This section is for advanced users or those who prefer a command line interface (CLI) to manage jobs.
All zos commands begin with zos on the command line. The general format for a zos command is zos followed by the command name, followed by command line parameters, if needed:
zos command [command_parameters]
Before you use the zos CLI, make sure that your path is correctly pointing to the Orchestration Server tools directory. On Windows platforms, the path is automatically set when you launch the Orchestration command prompt window. If the path is set, you then need to log in to the Orchestration Server before the commands work.
This section includes the following information:
The administrator for the Orchestration Server provides a username, a password, and the name for the Orchestration Server. The following shows a sample login sequence. Italics are used to indicate variable names.
>zos login -user=username Orchestration_server_name Please enter current password for 'Orchestration_server_name': ******* Logged into Orchestration_server_name_zos> as username
The login should now be complete.
Login information is stored in the home directory, so further zos commands on this server use the saved login information. To operate on a different Orchestration Server, run zos login again with the new server information.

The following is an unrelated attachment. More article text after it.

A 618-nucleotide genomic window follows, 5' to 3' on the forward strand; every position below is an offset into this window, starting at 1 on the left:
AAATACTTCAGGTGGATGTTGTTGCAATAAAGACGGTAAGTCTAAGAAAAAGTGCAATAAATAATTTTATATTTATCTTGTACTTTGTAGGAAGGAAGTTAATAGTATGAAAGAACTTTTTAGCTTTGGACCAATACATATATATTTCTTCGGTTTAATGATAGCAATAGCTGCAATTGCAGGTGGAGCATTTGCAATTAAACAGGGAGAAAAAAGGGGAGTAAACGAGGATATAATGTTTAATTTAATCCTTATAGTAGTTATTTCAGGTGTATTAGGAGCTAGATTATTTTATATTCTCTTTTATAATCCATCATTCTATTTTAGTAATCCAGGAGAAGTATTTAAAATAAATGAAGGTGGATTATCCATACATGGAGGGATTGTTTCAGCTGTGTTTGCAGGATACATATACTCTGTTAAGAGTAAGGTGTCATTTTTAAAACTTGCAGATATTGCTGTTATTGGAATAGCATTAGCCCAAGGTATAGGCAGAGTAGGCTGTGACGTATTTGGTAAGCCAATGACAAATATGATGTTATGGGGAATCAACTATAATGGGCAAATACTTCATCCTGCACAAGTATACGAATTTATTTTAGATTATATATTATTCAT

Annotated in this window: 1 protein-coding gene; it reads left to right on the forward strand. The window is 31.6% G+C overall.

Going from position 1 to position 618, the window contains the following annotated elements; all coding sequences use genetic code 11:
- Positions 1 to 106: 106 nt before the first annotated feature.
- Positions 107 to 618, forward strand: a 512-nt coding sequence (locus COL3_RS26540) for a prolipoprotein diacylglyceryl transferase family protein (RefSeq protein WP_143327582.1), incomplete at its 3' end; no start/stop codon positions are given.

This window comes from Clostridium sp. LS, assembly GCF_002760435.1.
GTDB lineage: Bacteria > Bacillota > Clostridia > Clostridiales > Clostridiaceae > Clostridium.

Use the run command to start a job. For example, if you want to run the “quickie” job, you would enter the following command:
>zos run quickie
If the job submission was successful, a JobID is displayed:
To specify parameters when you start a job, add the parameters to the command line. For example, if you wanted to run the quickie job, specifying the numJoblets parameter with a value of 100, you would enter the following command:
>zos run quickie numJoblets=100 JobID: tester.2.quickie
The Orchestration Server keeps track of your last started job so that further zos commands can default to the last started job. To operate on a different job, specify the Job ID as a command line parameter.
A job can be monitored or managed when it is started or after it is started. To view the status of the last started job, use the status command:
>zos status Running
The server returns the status immediately. In the preceding example, the job is Running, which means the job is still being processed. Possible status messages include the following:
You can retrieve detailed status information about a job by using the -e option in the command line, as shown in the following example for the last started job:
>zos status -e Job Status for tester.quickie.2 ----------------------------- State: Running (waiting for resources) Resource Count: 0 (0 this job) Percent Complete: 1% Queue Pos: n/a Child Job Count: 0 (0 this job) Instance Name: quickie Job Type: quickie Memo: Priority: medium Arguments: numJoblets=100 Submit Time: 5/01/2012 12:20:19 Delayed Start: n/a Start Time: 5/01/2012 12:20:19 End Time: n/a (estimated) Elapsed Time: 0:00:05 Queue Time: 0:00:00 Pause Time: 0:00:00 Total CPU Time: 0:00:00 (0:00:00 this job) Total GCycles: 0:00:00 (0:00:00 this job) Total Cost: $0.0000 ($0.0000 this job) Burn Rate: $0.0000/hr ($0.0000/hr this job) Cancel Type: <none> Job Error: <none> Job Error Count: 0 (0 this job) Joblet Retry Count: 0 (0 this job) Node Error Count: 0 (0 this job)